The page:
Albinism occurs when melanocytes (melanin-producing cells) fail to produce melanin. This absence of melanin production happens primarily in two ways. In tyrosinase-negative
albinism (the most common form), the enzyme tyrosinase is missing from the melanocytes. Tyrosinase is a catalyst in the conversion of tyrosine to melanin. When the enzyme is missing no melanin is produced. In tyrosinase-positive albinism, a defect in the body's tyrosine transport system impairs melanin production. One in every 34,000 persons in the United States has tyrosinasenegative albinism. It is equally common among blacks and whites, while more blacks than whites are affected by tyrosinase-positive albinism. Native Americans have a high incidence to both forms of albinism.
Albinism cannot be cured, but people with this condition can expect to live a normal life span. Protection of the skin and eyes from sunlight is of primary importance for individuals with albinism. The gene carrying the defect that produces albinism is recessive, so both parents must carry this recessive gene in order to produce a child with the condition. When both parents carry the gene (and neither has albinism), there is a one in four chance with each pregnancy that their child will have albinism. The inheritance pattern of ocular albinism is somewhat different. This condition is X-linked, meaning that the recessive gene for ocular albinism is located on the X chromosome. X-linked ocular albinism appears almost exclusively in males who inherit the condition from their mothers. Recently, a blood test has been developed to identify carriers of the gene that causes tyrosinase-negative albinism, and a similar test can identify this condition in the fetus by amniocentesis.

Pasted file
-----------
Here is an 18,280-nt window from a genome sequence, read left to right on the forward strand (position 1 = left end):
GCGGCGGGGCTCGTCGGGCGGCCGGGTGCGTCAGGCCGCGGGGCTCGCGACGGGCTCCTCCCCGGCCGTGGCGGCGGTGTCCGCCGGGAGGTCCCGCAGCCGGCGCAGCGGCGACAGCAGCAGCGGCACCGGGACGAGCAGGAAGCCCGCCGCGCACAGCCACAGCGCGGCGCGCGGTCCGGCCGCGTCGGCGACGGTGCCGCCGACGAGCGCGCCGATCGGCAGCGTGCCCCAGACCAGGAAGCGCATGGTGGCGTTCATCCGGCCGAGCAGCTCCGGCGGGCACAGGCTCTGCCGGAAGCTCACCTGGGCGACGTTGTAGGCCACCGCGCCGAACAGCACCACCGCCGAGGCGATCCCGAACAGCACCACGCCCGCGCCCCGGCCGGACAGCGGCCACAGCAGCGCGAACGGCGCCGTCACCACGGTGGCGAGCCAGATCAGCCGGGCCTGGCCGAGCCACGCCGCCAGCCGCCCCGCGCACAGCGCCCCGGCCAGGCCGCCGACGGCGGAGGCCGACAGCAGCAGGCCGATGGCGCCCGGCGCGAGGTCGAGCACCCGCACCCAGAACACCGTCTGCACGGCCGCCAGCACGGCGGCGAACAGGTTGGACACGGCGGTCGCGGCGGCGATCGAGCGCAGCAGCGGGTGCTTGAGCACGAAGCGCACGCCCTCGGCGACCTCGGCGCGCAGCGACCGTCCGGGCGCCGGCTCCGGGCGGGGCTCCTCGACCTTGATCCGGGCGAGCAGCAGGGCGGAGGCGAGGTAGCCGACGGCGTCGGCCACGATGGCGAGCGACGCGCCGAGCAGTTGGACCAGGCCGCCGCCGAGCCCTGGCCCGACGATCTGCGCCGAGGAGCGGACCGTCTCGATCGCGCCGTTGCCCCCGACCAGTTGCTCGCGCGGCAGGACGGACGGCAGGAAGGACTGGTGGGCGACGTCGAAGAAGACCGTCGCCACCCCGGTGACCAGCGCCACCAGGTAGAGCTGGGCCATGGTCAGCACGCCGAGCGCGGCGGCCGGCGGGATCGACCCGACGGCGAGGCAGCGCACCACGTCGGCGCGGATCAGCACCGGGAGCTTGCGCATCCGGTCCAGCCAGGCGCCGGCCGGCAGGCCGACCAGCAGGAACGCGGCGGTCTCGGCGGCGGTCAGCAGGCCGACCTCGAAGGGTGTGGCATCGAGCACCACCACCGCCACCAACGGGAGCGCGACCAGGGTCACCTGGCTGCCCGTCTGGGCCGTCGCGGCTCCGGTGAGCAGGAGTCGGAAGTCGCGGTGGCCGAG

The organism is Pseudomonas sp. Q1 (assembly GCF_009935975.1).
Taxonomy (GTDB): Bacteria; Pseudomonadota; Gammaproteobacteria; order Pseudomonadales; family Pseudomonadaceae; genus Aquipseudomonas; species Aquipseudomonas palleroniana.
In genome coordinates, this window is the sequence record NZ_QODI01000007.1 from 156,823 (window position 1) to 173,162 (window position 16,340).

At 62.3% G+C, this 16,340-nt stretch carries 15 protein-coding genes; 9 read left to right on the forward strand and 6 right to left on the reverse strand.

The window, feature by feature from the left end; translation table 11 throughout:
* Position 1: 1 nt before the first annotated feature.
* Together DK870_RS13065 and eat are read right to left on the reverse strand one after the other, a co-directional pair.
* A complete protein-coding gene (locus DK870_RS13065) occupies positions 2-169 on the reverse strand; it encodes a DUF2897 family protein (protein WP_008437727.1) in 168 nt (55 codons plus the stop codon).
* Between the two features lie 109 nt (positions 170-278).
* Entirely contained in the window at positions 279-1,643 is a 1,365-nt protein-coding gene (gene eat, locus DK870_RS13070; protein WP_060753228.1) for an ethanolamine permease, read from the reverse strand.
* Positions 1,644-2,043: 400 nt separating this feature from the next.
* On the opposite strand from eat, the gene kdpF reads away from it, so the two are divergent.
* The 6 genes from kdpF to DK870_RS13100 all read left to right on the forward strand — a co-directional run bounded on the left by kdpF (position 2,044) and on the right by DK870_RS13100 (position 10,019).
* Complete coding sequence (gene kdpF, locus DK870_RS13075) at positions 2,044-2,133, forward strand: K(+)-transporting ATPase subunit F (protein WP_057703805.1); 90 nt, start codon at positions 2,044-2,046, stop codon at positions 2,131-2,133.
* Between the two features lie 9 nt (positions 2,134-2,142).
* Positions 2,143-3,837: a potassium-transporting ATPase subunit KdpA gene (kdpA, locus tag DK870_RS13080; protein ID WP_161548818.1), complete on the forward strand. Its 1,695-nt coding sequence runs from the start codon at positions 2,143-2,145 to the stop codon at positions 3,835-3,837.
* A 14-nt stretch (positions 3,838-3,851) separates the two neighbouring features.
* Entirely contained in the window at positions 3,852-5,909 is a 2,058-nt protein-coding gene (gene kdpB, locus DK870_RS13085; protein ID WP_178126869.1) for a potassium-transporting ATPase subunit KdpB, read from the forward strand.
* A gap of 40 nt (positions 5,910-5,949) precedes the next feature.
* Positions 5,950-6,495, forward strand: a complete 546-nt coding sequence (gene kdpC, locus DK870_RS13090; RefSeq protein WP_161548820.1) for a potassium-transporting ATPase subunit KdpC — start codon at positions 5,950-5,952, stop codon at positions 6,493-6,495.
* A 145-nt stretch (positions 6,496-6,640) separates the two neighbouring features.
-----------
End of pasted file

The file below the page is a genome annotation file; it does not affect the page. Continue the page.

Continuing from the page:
Vitiglio is another pigmentation disorder that resembles partial albinism. In this condition the skin exhibits stark white patches resulting from the destruction or absence of melanocytes. About 1% of the U. S. population has this disorder and it primarily affects people between the ages of 10 and 30. Unlike albinism, the specific cause of vitiglio is not known, although there seems to be a hereditary component, since about 30% of those who have vitiglio have family members with the condition. A link also exists between vitiglio and several other disorders with which it is often associated, including thyroid dysfunction, Addison's disease, and diabetes. Chemicals such as phenols may also cause vitiglio.
Haefemeyer, J. W., R. A. King, and Bonnie LeRoy. Facts about Albinism. Minneapolis: International Albinism Center, 1992.
Professional Guide to Diseases. 7th ed. Springhouse, PA: Springhouse Corp., 2001
Haefemeyer, J. W. and J. L. Knuth. "Albinism." Journal of Ophthalmic Nursing and Technology 10 (1991): 55-62.
"Ocular Albinism." Philadelphia: National Organization for Albinism and Hypopigmentation.
"What Is Albinism?" Philadelphia: National Organization for Albinism and Hypopigmentation.